When it comes to the dates on your passport, the expiry date will tell us whether your passport is valid for your international travel. For international travel, your passport needs a validity of a minimum of 6 months to the expiry date. We find that our clients hardly ever keep up with this information, and it is therefore our duty to keep track and inform the client on the pending renewal, when the passport is approaching the 6 months’ validity and or the expiry date. We do this well in advance of all overseas travel.
The passport also tells us of your nationality which is important when booking your accommodation in a hotel. Most of the hotels in Kenya have resident as well as non-resident rates. On check-in, they will require to see the guest’s passport as proof that the money paid beforehand for the hotel room was paid using the correct Nationality rate. Note that the non-resident rate is usually much higher than the rate of a resident or a Kenyan citizen. Cases of fraud are therefore common and so most hotels will require to see your passport before check-in.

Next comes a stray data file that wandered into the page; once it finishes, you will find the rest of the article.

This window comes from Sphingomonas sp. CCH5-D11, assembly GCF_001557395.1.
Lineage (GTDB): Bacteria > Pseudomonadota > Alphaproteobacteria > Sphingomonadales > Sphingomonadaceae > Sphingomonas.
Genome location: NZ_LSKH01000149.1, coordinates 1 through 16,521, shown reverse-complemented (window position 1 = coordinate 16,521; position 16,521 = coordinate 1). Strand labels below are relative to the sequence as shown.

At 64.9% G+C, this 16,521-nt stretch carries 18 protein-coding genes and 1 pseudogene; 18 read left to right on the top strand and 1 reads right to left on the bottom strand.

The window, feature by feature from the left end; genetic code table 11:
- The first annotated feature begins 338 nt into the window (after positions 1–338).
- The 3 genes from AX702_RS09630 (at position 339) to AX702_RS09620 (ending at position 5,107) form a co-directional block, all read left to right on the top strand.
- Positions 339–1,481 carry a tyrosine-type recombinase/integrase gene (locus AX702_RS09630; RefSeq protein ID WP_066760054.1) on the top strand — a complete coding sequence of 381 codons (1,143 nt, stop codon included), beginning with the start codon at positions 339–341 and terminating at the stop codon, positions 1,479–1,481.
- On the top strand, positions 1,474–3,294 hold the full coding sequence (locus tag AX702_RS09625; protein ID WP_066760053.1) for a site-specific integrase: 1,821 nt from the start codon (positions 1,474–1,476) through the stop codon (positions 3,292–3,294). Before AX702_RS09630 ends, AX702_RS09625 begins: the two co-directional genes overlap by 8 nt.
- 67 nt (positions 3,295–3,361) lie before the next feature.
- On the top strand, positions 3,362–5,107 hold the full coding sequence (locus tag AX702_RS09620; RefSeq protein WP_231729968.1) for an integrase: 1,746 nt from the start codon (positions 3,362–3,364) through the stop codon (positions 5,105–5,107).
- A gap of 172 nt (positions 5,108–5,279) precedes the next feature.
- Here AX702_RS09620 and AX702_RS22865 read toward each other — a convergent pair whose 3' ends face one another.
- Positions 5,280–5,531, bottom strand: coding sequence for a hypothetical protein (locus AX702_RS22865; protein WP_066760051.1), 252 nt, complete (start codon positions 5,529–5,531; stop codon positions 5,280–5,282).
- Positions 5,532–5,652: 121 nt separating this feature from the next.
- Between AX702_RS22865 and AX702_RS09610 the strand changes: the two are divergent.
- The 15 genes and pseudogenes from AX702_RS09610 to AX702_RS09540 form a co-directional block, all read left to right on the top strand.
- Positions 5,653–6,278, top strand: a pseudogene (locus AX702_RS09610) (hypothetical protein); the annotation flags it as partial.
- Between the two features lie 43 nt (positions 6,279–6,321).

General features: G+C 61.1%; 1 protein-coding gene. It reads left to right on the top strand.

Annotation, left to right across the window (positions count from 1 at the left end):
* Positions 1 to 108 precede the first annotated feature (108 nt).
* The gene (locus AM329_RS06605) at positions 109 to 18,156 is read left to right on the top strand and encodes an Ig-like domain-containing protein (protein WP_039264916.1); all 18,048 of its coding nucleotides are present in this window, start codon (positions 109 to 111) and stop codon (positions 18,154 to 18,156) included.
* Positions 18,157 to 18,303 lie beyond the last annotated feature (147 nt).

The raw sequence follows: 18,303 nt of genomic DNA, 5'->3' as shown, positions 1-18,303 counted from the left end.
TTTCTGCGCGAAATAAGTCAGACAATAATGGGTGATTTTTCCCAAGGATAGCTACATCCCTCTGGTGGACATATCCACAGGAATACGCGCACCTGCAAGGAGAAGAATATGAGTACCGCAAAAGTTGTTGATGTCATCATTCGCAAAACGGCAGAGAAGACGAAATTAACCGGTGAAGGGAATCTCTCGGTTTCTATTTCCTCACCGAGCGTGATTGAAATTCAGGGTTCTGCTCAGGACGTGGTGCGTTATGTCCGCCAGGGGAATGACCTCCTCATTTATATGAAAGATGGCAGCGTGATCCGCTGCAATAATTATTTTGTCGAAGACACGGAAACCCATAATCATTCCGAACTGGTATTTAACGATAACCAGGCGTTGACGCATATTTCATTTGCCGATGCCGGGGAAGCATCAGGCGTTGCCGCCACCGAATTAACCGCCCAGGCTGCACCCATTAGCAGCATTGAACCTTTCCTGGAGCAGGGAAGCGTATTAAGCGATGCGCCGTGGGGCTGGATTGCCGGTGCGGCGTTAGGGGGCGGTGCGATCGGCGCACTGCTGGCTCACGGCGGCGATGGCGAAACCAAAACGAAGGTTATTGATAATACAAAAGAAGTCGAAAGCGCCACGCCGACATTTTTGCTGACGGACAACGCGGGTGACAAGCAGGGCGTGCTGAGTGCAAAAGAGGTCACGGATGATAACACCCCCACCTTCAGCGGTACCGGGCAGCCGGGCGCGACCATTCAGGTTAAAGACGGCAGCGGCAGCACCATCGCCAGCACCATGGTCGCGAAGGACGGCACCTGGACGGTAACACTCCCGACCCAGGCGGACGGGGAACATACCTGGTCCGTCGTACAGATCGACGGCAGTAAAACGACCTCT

Further, your nationality tells us whether your international travel will require a visa. If transiting through certain airports, we will advise you on whether you will need a transit visa as well. For example, if you are travelling to the United States from Kenya on a Kenyan Passport (which means you have a valid US visa) and transiting through London, then you might need to apply for a visitor-in-transit-visa, most especially if you will need to leave the main airport building for any reason. Always ensure that your passport has a minimum of two empty pages. This ensures that border control has a spot to put the necessary entry and exit stamps that will inevitably be issued when entering or exiting a new country.
Your passport is of utmost importance in a case of international travel where your citizenship may be in question. In such a case, your passport is able to show the authorities of your true citizenship and clear up any confusion quickly. For a Kenyan Citizen, having this proof while traveling in another country is important in identifying you if you get injured and need medical care. Crucially, it is also necessary to have a passport to be allowed to re-enter Kenya J.
Finally, and for our frequent travelers, a passport shows us the pages of the stamps and visas of the countries you have previously travelled to. It therefore gives us a picture of where you have been and will allow us to give you the best recommendation of the places you have not been to place on your bucket list!
The Author is the Founder and CEO of Saffara Ltd
This article was published in the East African Newspaper on the week of Monday the 4th of September